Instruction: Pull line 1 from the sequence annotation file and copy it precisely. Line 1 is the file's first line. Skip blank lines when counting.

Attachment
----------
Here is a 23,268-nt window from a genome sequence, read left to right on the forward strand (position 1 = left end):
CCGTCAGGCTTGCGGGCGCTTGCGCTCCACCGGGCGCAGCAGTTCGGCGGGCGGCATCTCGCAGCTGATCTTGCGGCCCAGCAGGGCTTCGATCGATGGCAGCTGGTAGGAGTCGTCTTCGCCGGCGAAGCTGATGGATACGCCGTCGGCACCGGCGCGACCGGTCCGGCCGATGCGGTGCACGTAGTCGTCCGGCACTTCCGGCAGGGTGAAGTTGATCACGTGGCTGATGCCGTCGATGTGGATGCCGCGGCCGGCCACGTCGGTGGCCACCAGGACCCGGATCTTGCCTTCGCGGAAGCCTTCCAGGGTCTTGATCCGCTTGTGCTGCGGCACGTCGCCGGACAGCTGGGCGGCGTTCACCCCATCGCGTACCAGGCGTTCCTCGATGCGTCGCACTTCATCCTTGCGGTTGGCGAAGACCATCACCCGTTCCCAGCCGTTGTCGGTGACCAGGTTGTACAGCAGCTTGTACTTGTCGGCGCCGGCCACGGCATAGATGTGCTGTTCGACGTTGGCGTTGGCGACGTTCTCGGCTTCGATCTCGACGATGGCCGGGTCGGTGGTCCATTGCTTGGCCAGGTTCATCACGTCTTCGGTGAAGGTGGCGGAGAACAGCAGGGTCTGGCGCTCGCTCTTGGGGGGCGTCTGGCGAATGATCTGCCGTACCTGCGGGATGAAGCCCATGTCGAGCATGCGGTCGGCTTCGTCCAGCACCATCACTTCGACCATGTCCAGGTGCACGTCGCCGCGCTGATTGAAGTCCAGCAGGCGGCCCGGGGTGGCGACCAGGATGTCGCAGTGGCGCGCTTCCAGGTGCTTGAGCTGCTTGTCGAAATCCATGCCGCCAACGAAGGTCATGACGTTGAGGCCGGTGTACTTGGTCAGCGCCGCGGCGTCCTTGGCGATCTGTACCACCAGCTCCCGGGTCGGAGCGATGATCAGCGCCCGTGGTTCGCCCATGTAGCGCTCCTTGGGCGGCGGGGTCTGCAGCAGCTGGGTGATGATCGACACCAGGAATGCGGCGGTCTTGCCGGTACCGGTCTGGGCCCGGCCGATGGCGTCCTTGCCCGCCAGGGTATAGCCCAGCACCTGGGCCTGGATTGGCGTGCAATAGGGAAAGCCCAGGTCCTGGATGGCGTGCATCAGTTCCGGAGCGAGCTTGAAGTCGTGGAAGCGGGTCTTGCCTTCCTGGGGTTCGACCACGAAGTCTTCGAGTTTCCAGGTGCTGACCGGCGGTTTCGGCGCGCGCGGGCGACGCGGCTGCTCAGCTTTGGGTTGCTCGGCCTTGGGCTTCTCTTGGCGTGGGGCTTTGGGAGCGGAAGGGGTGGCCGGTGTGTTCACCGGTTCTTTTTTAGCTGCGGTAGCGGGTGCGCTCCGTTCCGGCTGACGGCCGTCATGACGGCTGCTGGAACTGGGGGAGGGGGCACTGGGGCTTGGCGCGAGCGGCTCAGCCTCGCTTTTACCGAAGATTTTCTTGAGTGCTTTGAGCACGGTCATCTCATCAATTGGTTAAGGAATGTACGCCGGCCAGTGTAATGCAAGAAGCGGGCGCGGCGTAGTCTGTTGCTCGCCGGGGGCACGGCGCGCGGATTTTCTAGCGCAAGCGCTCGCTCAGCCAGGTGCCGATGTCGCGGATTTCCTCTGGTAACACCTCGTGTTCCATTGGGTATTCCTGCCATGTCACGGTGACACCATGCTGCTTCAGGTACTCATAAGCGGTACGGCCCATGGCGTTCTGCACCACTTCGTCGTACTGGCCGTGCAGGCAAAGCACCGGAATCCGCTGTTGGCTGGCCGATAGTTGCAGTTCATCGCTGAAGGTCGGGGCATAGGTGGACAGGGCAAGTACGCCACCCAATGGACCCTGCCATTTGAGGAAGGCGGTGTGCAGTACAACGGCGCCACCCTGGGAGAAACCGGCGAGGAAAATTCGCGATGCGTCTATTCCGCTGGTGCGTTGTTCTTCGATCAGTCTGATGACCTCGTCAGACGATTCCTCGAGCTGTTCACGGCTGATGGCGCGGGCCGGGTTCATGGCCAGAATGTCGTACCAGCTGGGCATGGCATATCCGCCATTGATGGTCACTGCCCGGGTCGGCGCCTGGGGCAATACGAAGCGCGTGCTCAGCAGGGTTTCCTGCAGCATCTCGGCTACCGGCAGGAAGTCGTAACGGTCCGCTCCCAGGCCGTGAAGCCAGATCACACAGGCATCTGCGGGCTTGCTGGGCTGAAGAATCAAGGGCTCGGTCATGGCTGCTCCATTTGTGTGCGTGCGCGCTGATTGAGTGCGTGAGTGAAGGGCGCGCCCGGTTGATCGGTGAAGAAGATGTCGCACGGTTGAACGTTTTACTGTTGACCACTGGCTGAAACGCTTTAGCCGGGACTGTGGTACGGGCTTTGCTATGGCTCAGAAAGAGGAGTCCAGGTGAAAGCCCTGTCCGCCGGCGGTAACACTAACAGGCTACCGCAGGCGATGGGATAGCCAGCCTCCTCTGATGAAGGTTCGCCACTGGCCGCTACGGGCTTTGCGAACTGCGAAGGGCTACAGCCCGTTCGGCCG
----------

Here is a 23,268-nt window from a genome sequence, read left to right on the forward strand (position 1 = left end):